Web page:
Beginning on a downcast, reflective note, "American Drag" by Portland, Oregon band the Domestics quickly shifts into something else entirely: a quirky and ebullient love song filled with twisting guitars and tight harmonies, ready made for a power-pop summer.
What makes for a classic rock lyric? Effortlessly revealing multiple meanings at once. Take the opening of "Out of the Gray" by Austin, Texas band Moonlight Towers: "Like a house on fire / I can't watch you burn / There's no justice served / And no lesson learned." And what makes for a classic rock recording? Just about everything heard in this catchy, melodic, guitar-and-harmony-driven tune.
A surging and slightly menacing indie and psych-damaged, power-pop track, "Come On Back" by Brooklyn, New York band Isadora begs to be played loud enough to blow away the blues.
For the past few years it seemed that things were beginning to slow down for the New Pornographers, as if they were beginning to fade. Their new album, "Brill Bruisers," is their revival. Frontman, A.C. Newman has said that after a dark period nothing is holding him down anymore. "Brill Bruisers" is a celebrates this new outlook.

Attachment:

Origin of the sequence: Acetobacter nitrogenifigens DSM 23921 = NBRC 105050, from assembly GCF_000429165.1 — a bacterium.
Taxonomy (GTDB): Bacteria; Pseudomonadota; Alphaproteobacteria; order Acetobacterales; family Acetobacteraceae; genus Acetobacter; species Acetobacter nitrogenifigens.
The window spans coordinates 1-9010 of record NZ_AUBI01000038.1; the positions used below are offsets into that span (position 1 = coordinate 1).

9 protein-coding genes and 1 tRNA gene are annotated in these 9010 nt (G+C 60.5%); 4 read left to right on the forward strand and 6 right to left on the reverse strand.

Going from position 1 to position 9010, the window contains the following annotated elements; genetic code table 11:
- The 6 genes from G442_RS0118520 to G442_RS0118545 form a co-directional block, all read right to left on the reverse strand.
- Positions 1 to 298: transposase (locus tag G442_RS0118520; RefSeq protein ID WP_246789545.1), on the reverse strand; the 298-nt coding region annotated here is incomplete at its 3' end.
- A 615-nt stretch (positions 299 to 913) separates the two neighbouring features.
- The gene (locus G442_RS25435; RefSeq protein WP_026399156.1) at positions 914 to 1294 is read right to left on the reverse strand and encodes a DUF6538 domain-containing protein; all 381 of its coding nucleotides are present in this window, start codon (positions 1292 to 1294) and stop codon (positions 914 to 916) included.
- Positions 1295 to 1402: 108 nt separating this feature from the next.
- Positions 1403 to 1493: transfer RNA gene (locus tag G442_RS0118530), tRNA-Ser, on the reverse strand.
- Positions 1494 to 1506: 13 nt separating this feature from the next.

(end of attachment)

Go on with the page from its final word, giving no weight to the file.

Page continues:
A breezy if slightly nerdy (in a charming way) burst of power pop, "Anna" by Ransom and the Subset captures the ennui of a heartbroken girl with her records and a boy and a band who probably don't stand a chance of winning her back -- though they're not about to stop trying.
Like school children sending notes back and forth across the classroom, Ted Leo and Aimee Mann were constantly exchanging songs cross-country in preparation for "The Both." Their debut release isn't so much a work of two separately renowned artists, but one in which the Both come together to create something unified, cohesive and extraordinarily catchy.
In the sound of "Inamorata" you can clearly (and loudly) hear from where Vince Frederick and Nicky Veltman hail. Natives of Detroit and based in Los Angeles, the duo, known as the Singles, have a keen feel for power pop, glam and unadulterated rock 'n' roll.
George Glass (the band, not the imaginary friend) plays easy-gliding rock with a flash of twang (in the fiddles) and power pop (in the harmonies and guitars). "AM Radio" sounds great on any frequency.